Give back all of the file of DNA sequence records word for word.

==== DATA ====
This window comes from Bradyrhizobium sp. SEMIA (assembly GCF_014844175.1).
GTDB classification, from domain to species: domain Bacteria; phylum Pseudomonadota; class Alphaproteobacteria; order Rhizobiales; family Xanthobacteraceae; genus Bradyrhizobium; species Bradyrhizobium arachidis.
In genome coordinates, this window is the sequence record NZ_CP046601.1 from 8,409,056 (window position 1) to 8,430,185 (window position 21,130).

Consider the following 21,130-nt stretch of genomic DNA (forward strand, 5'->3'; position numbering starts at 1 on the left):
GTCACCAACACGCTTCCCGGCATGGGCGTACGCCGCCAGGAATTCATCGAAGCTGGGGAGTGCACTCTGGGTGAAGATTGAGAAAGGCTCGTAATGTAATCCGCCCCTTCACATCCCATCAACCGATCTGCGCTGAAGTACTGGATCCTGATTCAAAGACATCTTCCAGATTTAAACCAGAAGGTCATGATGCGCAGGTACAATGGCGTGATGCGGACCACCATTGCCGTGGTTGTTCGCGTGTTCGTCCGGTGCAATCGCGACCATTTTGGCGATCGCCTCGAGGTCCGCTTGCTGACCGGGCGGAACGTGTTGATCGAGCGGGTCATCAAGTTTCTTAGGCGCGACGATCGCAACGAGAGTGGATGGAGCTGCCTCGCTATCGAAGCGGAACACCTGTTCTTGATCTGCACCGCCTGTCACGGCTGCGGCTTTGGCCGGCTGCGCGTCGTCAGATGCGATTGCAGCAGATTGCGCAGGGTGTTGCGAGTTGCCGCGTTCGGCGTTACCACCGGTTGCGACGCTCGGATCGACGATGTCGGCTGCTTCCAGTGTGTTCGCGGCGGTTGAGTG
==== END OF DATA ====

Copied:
This window comes from Bradyrhizobium sp. SEMIA (assembly GCF_014844175.1).
GTDB classification, from domain to species: domain Bacteria; phylum Pseudomonadota; class Alphaproteobacteria; order Rhizobiales; family Xanthobacteraceae; genus Bradyrhizobium; species Bradyrhizobium arachidis.
In genome coordinates, this window is the sequence record NZ_CP046601.1 from 8,409,056 (window position 1) to 8,430,185 (window position 21,130).

Consider the following 21,130-nt stretch of genomic DNA (forward strand, 5'->3'; position numbering starts at 1 on the left):
GTCACCAACACGCTTCCCGGCATGGGCGTACGCCGCCAGGAATTCATCGAAGCTGGGGAGTGCACTCTGGGTGAAGATTGAGAAAGGCTCGTAATGTAATCCGCCCCTTCACATCCCATCAACCGATCTGCGCTGAAGTACTGGATCCTGATTCAAAGACATCTTCCAGATTTAAACCAGAAGGTCATGATGCGCAGGTACAATGGCGTGATGCGGACCACCATTGCCGTGGTTGTTCGCGTGTTCGTCCGGTGCAATCGCGACCATTTTGGCGATCGCCTCGAGGTCCGCTTGCTGACCGGGCGGAACGTGTTGATCGAGCGGGTCATCAAGTTTCTTAGGCGCGACGATCGCAACGAGAGTGGATGGAGCTGCCTCGCTATCGAAGCGGAACACCTGTTCTTGATCTGCACCGCCTGTCACGGCTGCGGCTTTGGCCGGCTGCGCGTCGTCAGATGCGATTGCAGCAGATTGCGCAGGGTGTTGCGAGTTGCCGCGTTCGGCGTTACCACCGGTTGCGACGCTCGGATCGACGATGTCGGCTGCTTCCAGTGTGTTCGCGGCGGTTGAGTG